In a state of national emergency, a new build property is a sure-fire insurance policy, writes Craig Fairfoull
In the midst of one of the worst cost-of-living crises that Britain has ever experienced, things have never looked so bleak.
With an unprecedented number of homeowners struggling to heat their homes and meet rocketing rates of mortgages not seen for decades; there has never been a better time to invest in a new build.
The prospect of moving house in this pandemonium may seem absurd upon first reflection, but it could shrewdly save you money in the long-term.
One such benefit of buying new can be adopting a green mortgage, bestowed upon properties which have an Energy Performance Certificate [EPC] rating of A or B by lenders.
Green mortgage rates are also currently lower than standard mortgage rates, and the expectation is that the gulf will only get wider in the future.
Based on our recent figures, a green mortgage is up to half a percent cheaper and if you take into account rates are up by five and a half or six percent, that is the equivalent of having a 10 percent discount on your rate based on your EPC rating being A or B.
Furthermore, there is an anticipation that banks may be more receptive to offering people the opportunity to fund more energy efficient properties as part of their own sustainability and corporate governance goals, and will either offer a lower interest rate on mortgage repayments or an increased loan amount.
Therefore, the incentive for green mortgages is that you are buying a house that is going to cost you less to fuel through the winter months and beyond.
Now, while you don’t necessarily have to own a new home to achieve a green mortgage, Halifax found that just 10 percent of pre-1900 homes in England and Wales meet an EPC rating of C 1 .
In fact more than 80 percent of new-build homes have an EPC rating of A or B, compared to just three percent of older homes 2.
And it doesn’t need to be Victorian or Georgian properties, my colleague recently bought a new build with a similar square footage to my 1890’s property, and he is currently spending a quarter on energy costs against my own.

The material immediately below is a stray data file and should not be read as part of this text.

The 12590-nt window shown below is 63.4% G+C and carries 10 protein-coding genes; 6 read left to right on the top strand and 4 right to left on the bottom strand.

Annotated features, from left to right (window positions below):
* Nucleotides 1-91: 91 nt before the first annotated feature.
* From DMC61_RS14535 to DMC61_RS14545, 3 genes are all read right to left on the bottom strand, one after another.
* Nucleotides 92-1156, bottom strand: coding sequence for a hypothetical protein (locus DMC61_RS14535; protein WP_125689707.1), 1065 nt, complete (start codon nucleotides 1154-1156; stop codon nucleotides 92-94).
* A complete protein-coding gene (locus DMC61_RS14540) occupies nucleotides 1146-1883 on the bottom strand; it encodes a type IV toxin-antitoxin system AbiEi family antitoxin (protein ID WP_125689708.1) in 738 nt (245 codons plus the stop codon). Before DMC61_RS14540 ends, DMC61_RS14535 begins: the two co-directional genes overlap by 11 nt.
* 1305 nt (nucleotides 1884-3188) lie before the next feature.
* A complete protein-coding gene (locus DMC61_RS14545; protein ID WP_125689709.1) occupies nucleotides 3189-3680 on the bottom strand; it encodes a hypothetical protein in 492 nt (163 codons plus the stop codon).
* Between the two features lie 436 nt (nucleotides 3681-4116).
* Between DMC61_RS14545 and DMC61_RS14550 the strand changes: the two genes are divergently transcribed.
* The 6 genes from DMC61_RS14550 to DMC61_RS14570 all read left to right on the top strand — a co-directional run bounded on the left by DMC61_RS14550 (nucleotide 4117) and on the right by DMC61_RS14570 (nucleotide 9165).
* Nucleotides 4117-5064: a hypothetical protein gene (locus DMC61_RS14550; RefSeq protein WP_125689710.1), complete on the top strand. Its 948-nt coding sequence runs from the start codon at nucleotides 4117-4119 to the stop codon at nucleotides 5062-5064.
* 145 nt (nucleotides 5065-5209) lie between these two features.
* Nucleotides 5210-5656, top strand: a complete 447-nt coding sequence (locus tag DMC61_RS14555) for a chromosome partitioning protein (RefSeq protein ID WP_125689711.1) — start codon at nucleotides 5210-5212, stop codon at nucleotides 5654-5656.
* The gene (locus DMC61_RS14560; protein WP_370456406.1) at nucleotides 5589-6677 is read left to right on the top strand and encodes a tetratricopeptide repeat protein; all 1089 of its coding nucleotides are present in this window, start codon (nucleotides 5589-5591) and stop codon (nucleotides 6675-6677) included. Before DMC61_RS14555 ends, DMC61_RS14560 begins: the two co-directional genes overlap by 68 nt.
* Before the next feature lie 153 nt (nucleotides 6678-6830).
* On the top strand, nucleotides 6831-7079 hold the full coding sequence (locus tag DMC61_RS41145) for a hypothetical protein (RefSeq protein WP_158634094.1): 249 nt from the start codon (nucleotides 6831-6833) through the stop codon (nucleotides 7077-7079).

Something that I can’t stress enough when speaking to potential buyers or renters is that all mortgage costs are rising – regardless if you are in an old or new property.
So, buyers can be left with a choice, stay in an old property spending more on heating your home, on top of any other refurbishments or unexpected repair bills whilst still having an interest rate hike incurring on their mortgage. Or buy new, and have a two-year warranty, with up-to-date fittings and furnishings.
All of our Dundas homes have an EPC rating of B or higher, and we have noticed a tangible increase in the number of buyers asking about EPC ratings and green mortgages.
This has been felt across the sector with a recent survey finding almost 70 percent of new-build buyers consider energy efficiency being extremely or very important to them when purchasing a new home 3.
In what seems like a constant ambush of negative news, political disorder and a grim outlook with no sign of settlement or improvement, it is easy to be scaremongered into what seems to be the safest option.
However, I urge you to really consider a financially sound investment that will cut your living costs in the long-run. In this current state of economic turmoil, there really is no better decision.
Craig Fairfoull is Head of Sales and Marketing at Dundas, one of Scotland’s largest independent developers.